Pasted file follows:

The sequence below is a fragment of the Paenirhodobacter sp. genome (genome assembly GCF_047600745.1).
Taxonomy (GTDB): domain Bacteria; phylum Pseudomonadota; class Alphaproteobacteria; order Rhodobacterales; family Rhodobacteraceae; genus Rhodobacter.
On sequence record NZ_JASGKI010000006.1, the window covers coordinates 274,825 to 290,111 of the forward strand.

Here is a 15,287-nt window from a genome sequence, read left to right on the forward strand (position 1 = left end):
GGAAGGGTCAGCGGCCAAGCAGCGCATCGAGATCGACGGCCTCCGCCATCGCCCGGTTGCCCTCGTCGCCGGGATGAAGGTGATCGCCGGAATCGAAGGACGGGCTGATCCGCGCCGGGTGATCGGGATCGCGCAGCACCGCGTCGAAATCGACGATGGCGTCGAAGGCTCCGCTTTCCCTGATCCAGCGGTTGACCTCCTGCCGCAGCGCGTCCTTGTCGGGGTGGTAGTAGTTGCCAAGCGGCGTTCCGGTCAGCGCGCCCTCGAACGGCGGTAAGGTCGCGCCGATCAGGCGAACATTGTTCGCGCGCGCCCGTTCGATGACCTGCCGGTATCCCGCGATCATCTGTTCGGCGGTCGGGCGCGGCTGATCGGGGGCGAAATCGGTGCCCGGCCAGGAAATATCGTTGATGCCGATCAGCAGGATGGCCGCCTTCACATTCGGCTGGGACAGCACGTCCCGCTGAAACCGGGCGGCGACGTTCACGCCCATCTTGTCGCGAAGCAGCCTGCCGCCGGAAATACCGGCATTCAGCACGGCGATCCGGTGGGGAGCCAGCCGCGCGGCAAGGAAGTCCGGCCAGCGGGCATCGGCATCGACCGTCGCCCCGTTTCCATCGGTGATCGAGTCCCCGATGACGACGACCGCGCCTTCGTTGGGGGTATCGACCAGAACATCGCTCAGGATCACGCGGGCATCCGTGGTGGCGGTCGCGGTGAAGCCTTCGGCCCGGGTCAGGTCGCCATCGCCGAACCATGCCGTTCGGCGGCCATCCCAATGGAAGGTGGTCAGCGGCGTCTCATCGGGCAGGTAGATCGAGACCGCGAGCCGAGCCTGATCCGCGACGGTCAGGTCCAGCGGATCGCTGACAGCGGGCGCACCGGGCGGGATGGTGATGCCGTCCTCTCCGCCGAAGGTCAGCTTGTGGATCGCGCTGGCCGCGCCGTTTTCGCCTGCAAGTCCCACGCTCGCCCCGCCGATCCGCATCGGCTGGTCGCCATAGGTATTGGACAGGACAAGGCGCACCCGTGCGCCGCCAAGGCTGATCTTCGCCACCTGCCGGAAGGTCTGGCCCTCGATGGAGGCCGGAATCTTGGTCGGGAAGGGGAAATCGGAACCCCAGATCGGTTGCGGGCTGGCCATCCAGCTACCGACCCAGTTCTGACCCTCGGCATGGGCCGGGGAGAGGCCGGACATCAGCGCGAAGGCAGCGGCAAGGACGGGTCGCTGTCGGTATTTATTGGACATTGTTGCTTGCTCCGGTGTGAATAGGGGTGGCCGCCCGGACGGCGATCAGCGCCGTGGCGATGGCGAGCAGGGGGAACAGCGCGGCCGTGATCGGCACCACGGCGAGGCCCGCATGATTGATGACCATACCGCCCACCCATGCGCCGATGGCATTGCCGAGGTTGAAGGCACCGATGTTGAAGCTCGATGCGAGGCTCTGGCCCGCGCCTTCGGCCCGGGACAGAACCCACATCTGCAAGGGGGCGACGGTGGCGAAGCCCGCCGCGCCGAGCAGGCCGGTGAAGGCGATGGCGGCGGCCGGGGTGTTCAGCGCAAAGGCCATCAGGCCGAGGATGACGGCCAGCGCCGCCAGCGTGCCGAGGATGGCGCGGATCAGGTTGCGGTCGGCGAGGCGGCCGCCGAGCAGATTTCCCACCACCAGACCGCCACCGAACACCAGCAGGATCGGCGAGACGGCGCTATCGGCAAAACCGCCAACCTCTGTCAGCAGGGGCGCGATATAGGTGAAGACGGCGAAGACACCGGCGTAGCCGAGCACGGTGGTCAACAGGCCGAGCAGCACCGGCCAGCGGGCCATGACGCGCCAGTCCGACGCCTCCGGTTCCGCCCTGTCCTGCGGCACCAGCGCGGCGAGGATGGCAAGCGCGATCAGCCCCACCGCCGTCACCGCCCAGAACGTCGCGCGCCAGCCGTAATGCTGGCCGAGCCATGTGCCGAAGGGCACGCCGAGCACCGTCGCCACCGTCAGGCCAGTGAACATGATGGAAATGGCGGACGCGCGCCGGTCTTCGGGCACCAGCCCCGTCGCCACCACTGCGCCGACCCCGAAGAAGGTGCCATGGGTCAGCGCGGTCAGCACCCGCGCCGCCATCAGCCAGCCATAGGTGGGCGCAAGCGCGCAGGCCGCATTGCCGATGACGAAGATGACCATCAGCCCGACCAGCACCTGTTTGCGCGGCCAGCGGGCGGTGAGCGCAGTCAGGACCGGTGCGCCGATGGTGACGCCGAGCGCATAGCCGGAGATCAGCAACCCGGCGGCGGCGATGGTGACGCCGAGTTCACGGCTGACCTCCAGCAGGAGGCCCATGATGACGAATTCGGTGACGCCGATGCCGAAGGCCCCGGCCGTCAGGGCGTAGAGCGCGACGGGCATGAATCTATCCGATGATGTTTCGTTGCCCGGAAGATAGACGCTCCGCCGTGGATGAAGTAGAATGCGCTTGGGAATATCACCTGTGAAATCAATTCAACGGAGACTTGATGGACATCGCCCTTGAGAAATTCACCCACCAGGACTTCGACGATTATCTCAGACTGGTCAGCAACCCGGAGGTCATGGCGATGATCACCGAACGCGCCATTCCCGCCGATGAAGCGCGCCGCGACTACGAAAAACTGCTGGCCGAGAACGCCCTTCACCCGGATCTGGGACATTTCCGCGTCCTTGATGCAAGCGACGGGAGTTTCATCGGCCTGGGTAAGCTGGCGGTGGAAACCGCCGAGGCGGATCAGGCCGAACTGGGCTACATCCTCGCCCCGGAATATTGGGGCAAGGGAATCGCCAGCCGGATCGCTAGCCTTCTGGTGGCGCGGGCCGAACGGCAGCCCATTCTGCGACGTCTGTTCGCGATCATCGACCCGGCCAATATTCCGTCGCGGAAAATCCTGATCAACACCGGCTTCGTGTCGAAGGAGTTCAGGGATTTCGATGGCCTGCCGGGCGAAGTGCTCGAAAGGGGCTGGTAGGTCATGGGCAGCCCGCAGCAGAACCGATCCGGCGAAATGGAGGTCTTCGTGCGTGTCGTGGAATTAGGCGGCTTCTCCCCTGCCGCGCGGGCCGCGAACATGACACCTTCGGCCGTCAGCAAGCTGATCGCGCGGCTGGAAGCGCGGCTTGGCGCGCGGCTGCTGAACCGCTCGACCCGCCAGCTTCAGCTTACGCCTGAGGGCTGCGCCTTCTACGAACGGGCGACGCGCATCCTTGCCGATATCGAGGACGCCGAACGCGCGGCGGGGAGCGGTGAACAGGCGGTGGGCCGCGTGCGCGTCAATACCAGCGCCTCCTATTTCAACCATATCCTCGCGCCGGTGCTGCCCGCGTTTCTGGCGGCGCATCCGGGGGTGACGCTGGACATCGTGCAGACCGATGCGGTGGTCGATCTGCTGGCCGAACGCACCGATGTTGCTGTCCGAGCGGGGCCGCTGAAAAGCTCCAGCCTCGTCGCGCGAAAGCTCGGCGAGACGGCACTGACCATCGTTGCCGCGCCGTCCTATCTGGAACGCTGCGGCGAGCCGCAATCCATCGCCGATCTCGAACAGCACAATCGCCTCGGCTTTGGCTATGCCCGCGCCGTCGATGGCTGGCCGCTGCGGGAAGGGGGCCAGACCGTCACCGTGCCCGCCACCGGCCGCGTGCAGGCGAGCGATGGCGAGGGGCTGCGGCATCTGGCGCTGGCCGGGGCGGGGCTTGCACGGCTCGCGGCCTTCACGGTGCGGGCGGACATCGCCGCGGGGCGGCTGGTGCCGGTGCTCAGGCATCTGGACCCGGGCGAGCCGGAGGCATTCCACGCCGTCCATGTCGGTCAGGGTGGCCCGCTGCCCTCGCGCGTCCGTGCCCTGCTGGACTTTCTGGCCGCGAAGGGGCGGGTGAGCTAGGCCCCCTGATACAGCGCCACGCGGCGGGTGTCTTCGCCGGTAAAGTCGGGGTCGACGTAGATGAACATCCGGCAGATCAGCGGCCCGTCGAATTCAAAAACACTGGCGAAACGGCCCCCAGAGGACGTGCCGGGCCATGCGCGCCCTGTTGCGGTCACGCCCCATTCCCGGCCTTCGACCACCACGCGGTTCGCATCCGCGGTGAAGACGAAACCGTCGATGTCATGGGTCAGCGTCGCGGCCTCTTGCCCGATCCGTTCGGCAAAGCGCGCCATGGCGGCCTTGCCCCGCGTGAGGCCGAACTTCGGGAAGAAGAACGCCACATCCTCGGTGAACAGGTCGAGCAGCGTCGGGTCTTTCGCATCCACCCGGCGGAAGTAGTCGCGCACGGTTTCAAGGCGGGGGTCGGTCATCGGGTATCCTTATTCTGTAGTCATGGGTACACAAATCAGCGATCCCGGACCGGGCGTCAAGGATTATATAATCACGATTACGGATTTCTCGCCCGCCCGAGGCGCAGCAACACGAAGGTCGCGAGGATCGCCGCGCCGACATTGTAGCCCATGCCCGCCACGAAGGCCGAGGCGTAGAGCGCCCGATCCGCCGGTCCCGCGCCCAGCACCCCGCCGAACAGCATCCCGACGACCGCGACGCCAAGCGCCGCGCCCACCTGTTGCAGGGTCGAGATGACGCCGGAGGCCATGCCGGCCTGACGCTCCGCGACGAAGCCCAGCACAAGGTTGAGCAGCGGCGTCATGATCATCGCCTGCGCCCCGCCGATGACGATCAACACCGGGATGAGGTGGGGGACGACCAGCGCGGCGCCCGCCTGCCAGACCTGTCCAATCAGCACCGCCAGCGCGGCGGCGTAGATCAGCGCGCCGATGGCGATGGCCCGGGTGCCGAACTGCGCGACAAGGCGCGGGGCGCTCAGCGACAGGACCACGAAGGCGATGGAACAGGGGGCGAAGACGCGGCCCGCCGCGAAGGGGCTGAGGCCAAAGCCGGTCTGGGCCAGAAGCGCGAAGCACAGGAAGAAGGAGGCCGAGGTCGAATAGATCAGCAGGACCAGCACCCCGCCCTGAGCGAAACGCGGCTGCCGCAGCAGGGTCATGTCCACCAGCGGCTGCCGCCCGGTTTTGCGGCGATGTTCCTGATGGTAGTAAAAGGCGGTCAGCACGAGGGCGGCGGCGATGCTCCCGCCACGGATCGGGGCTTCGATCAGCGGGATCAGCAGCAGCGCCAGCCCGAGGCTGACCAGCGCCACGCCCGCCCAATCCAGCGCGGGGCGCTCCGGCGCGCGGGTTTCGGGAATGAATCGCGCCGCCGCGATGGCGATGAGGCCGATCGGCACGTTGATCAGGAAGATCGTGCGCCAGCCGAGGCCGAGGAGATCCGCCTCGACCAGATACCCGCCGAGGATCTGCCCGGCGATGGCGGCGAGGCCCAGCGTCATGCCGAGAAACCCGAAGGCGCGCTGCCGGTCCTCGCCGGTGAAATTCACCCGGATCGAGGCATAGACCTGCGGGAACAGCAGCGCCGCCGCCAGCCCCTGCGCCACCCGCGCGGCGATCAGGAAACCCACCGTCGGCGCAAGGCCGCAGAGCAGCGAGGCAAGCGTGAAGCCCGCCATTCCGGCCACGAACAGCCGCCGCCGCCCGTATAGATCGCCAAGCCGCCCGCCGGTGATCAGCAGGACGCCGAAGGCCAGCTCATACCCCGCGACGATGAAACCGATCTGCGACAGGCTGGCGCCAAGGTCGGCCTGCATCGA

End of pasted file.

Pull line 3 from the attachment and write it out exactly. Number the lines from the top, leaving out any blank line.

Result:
On sequence record NZ_JASGKI010000006.1, the window covers coordinates 274,825 to 290,111 of the forward strand.